You’re free to do as you wish, as long as you can deal with the consequences of your actions. There is basically no hand-holding – this new life is all yours to figure out and explore, for better or worse.


Published
Marco Wutz

MARCO WUTZ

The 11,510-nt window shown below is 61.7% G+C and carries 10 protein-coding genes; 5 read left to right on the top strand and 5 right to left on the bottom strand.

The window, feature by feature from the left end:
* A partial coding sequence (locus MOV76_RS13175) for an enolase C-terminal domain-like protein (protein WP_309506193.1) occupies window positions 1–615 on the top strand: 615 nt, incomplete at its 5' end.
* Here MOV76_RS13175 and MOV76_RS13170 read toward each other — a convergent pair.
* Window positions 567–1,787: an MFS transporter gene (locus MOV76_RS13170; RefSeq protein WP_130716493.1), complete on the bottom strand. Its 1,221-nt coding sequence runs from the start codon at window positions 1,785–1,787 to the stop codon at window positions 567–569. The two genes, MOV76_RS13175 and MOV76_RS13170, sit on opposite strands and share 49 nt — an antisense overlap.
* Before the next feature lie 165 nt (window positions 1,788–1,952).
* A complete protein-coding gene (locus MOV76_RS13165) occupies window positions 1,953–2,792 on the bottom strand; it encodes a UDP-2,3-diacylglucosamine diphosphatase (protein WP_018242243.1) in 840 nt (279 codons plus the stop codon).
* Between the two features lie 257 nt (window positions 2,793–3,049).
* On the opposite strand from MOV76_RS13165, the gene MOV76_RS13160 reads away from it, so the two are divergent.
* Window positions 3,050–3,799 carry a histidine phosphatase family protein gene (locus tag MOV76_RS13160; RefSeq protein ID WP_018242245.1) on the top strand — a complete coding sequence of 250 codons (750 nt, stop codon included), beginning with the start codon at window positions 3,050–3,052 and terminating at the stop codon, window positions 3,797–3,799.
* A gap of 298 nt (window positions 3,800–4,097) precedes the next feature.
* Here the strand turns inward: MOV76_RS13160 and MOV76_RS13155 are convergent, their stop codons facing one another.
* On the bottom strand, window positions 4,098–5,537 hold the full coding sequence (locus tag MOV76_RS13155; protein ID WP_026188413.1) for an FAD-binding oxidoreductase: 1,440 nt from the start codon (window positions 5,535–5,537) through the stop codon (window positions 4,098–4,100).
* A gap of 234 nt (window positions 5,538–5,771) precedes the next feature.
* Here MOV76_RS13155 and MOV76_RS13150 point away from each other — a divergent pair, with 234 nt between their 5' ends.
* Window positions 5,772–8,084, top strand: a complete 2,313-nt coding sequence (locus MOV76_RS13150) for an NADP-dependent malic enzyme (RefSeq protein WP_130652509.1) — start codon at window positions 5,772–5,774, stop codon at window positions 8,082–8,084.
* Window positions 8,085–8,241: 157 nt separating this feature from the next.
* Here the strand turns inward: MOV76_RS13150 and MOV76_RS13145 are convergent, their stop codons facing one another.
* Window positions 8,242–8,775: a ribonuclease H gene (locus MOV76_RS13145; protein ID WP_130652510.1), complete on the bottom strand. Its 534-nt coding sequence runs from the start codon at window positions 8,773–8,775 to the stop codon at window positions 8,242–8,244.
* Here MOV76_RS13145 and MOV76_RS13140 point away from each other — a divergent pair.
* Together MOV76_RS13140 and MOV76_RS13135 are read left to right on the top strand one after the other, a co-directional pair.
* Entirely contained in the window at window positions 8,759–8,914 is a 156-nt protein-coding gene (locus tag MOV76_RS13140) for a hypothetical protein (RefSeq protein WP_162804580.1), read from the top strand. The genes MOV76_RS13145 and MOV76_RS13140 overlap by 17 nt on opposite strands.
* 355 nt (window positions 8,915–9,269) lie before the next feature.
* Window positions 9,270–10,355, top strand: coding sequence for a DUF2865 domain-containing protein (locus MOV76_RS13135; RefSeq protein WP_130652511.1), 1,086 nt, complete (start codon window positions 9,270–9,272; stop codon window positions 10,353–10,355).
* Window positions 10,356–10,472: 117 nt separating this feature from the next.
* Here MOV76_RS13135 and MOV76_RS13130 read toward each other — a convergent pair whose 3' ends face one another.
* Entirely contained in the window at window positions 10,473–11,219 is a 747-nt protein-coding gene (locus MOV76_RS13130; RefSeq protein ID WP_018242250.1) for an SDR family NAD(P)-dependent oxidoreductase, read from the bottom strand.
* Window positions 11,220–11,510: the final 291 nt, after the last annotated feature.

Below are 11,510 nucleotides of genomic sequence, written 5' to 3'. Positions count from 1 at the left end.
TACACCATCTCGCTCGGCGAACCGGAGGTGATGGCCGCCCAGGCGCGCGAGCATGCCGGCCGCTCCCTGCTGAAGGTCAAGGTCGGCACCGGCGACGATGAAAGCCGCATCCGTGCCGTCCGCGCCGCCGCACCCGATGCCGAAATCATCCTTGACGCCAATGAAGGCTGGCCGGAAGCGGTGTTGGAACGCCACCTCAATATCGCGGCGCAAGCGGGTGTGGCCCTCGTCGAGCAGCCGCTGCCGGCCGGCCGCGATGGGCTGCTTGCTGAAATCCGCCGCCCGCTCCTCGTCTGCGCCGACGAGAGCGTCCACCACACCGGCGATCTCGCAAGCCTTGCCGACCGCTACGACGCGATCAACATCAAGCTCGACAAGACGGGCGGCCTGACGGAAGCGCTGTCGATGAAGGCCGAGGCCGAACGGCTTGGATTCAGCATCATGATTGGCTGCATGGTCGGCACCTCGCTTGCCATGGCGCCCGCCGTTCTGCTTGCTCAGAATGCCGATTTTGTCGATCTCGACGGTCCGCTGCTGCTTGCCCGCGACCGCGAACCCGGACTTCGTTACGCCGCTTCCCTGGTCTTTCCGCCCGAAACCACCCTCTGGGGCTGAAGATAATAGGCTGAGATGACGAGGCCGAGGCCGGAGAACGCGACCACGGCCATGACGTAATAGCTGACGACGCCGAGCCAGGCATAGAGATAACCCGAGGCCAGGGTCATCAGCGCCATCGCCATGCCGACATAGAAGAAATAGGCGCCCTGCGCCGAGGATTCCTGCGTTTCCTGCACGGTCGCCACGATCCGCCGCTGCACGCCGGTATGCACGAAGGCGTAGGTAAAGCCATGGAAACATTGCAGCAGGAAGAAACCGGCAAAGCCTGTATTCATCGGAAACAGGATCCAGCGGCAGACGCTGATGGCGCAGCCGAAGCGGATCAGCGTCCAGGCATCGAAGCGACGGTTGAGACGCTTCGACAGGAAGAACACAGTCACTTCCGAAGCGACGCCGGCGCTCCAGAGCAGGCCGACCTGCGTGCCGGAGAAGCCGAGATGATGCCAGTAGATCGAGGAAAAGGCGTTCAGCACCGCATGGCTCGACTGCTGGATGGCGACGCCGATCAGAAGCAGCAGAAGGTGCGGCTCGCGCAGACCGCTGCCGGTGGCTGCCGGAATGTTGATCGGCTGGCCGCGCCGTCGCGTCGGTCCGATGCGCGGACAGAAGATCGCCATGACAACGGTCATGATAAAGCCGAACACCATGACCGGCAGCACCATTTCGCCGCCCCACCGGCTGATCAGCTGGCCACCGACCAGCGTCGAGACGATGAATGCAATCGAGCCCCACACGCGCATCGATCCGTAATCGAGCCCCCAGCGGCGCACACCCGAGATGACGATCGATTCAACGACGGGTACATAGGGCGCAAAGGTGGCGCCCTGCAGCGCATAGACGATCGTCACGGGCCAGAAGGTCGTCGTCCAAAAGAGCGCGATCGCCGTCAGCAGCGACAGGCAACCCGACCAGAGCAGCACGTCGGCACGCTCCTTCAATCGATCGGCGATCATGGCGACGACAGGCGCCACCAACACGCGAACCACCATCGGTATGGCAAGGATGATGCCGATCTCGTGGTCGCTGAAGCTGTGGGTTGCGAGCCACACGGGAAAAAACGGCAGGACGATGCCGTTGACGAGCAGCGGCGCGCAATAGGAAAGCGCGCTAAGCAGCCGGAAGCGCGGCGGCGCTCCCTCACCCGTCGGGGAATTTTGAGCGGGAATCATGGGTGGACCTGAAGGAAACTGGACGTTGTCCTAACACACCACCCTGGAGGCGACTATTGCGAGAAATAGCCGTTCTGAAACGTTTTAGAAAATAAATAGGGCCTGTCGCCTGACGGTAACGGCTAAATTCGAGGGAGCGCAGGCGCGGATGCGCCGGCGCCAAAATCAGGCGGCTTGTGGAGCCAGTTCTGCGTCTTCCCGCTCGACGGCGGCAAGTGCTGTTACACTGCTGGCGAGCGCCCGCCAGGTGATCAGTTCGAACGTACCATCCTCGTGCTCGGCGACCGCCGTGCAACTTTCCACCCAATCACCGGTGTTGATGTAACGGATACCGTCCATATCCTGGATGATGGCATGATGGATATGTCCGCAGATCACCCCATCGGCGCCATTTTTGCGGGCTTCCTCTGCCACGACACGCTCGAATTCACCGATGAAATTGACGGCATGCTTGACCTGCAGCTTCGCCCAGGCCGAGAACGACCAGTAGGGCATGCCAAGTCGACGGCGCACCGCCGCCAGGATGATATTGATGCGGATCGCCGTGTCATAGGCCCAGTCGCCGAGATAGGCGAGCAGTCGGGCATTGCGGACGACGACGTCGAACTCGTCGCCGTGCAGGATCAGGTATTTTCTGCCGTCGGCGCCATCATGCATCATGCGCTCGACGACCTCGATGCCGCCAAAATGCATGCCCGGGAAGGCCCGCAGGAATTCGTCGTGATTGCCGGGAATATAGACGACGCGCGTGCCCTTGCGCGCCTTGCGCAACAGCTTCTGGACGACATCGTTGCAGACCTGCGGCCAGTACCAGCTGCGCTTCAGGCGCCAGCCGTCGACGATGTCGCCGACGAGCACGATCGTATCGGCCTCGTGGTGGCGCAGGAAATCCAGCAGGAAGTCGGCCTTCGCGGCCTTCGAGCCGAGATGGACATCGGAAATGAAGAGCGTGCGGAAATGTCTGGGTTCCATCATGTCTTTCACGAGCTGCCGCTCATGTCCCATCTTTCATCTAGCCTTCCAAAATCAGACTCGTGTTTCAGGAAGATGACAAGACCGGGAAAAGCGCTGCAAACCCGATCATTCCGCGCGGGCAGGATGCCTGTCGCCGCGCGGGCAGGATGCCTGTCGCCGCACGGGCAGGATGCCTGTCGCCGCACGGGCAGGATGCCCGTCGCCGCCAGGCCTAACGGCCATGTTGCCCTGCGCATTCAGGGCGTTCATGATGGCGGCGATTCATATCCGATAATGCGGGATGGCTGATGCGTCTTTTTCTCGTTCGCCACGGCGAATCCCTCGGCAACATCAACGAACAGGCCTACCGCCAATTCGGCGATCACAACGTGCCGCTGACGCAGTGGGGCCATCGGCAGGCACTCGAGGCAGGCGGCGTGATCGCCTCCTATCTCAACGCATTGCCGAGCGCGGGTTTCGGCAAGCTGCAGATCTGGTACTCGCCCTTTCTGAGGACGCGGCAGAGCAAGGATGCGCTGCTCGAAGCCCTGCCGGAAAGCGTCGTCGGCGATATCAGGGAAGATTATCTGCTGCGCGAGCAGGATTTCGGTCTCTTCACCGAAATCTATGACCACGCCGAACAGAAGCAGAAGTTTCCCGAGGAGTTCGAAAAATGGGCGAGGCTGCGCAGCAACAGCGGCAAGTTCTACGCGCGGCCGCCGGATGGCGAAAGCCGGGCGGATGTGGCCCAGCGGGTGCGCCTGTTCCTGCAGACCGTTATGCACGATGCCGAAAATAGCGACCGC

Marco Wutz is a writer from Parkstetten, Germany. He has a degree in Ancient History and a particular love for real-time and turn-based strategy games like StarCraft, Age of Empires, Total War, Age of Wonders, Crusader Kings, and Civilization as well as a soft spot for Genshin Impact and Honkai: Star Rail. He began covering StarCraft 2 as a writer in 2011 for the largest German community around the game and hosted a live tournament on a stage at gamescom 2014 before he went on to work for Bonjwa, one of the country's biggest Twitch channels. He branched out to write in English in 2015 by joining tl.net, the global center of the StarCraft scene run by Team Liquid, which was nominated as the Best Coverage Website of the Year at the Esports Industry Awards in 2017. He worked as a translator on The Crusader Stands Watch, a biography in memory of Dennis "INTERNETHULK" Hawelka, and provided live coverage of many StarCraft 2 events on the social channels of tl.net as well as DreamHack, the world's largest gaming festival. From there, he transitioned into writing about the games industry in general after his graduation, joining GLHF, a content agency specializing in video games coverage for media partners across the globe, in 2021. He has also written for NGL.ONE, kicker, ComputerBild, USA Today's ForTheWin, The Sun, Men's Journal, and Parade. Email: marco.wutz@glhf.gg